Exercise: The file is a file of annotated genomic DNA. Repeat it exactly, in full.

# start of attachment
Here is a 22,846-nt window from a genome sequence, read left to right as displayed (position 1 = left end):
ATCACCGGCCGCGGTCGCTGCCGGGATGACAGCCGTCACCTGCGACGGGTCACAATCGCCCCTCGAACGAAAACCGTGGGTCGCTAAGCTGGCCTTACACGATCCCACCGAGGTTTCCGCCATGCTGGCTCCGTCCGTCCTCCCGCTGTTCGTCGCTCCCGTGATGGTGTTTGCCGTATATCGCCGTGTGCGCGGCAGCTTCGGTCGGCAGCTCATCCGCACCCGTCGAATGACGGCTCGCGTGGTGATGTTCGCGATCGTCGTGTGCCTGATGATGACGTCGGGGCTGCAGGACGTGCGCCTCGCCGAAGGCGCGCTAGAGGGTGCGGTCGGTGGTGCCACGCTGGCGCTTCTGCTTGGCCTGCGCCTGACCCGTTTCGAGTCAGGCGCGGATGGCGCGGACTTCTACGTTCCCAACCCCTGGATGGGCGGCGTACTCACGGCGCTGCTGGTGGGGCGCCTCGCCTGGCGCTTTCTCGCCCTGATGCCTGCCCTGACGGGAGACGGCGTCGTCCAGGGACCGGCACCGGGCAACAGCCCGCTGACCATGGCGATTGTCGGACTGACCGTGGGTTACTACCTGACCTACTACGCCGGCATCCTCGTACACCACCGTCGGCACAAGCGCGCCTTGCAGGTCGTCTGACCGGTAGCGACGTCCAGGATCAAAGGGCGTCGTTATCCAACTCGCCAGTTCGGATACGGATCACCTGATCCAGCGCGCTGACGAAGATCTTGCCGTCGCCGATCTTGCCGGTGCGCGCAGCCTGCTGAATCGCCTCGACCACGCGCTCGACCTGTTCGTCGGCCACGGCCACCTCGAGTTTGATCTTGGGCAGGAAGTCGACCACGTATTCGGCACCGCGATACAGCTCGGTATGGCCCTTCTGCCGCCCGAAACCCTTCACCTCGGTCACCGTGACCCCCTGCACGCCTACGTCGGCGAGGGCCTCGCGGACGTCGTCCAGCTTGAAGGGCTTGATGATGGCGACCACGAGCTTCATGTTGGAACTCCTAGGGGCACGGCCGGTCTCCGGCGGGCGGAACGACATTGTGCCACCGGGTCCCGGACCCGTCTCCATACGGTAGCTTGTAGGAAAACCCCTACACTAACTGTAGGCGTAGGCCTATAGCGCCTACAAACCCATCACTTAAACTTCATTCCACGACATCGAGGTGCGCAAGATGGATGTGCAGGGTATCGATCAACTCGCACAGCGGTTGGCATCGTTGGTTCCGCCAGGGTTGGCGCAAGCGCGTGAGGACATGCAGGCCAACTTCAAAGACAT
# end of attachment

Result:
Here is a 22,846-nt window from a genome sequence, read left to right as displayed (position 1 = left end):
ATCACCGGCCGCGGTCGCTGCCGGGATGACAGCCGTCACCTGCGACGGGTCACAATCGCCCCTCGAACGAAAACCGTGGGTCGCTAAGCTGGCCTTACACGATCCCACCGAGGTTTCCGCCATGCTGGCTCCGTCCGTCCTCCCGCTGTTCGTCGCTCCCGTGATGGTGTTTGCCGTATATCGCCGTGTGCGCGGCAGCTTCGGTCGGCAGCTCATCCGCACCCGTCGAATGACGGCTCGCGTGGTGATGTTCGCGATCGTCGTGTGCCTGATGATGACGTCGGGGCTGCAGGACGTGCGCCTCGCCGAAGGCGCGCTAGAGGGTGCGGTCGGTGGTGCCACGCTGGCGCTTCTGCTTGGCCTGCGCCTGACCCGTTTCGAGTCAGGCGCGGATGGCGCGGACTTCTACGTTCCCAACCCCTGGATGGGCGGCGTACTCACGGCGCTGCTGGTGGGGCGCCTCGCCTGGCGCTTTCTCGCCCTGATGCCTGCCCTGACGGGAGACGGCGTCGTCCAGGGACCGGCACCGGGCAACAGCCCGCTGACCATGGCGATTGTCGGACTGACCGTGGGTTACTACCTGACCTACTACGCCGGCATCCTCGTACACCACCGTCGGCACAAGCGCGCCTTGCAGGTCGTCTGACCGGTAGCGACGTCCAGGATCAAAGGGCGTCGTTATCCAACTCGCCAGTTCGGATACGGATCACCTGATCCAGCGCGCTGACGAAGATCTTGCCGTCGCCGATCTTGCCGGTGCGCGCAGCCTGCTGAATCGCCTCGACCACGCGCTCGACCTGTTCGTCGGCCACGGCCACCTCGAGTTTGATCTTGGGCAGGAAGTCGACCACGTATTCGGCACCGCGATACAGCTCGGTATGGCCCTTCTGCCGCCCGAAACCCTTCACCTCGGTCACCGTGACCCCCTGCACGCCTACGTCGGCGAGGGCCTCGCGGACGTCGTCCAGCTTGAAGGGCTTGATGATGGCGACCACGAGCTTCATGTTGGAACTCCTAGGGGCACGGCCGGTCTCCGGCGGGCGGAACGACATTGTGCCACCGGGTCCCGGACCCGTCTCCATACGGTAGCTTGTAGGAAAACCCCTACACTAACTGTAGGCGTAGGCCTATAGCGCCTACAAACCCATCACTTAAACTTCATTCCACGACATCGAGGTGCGCAAGATGGATGTGCAGGGTATCGATCAACTCGCACAGCGGTTGGCATCGTTGGTTCCGCCAGGGTTGGCGCAAGCGCGTGAGGACATGCAGGCCAACTTCAAAGACAT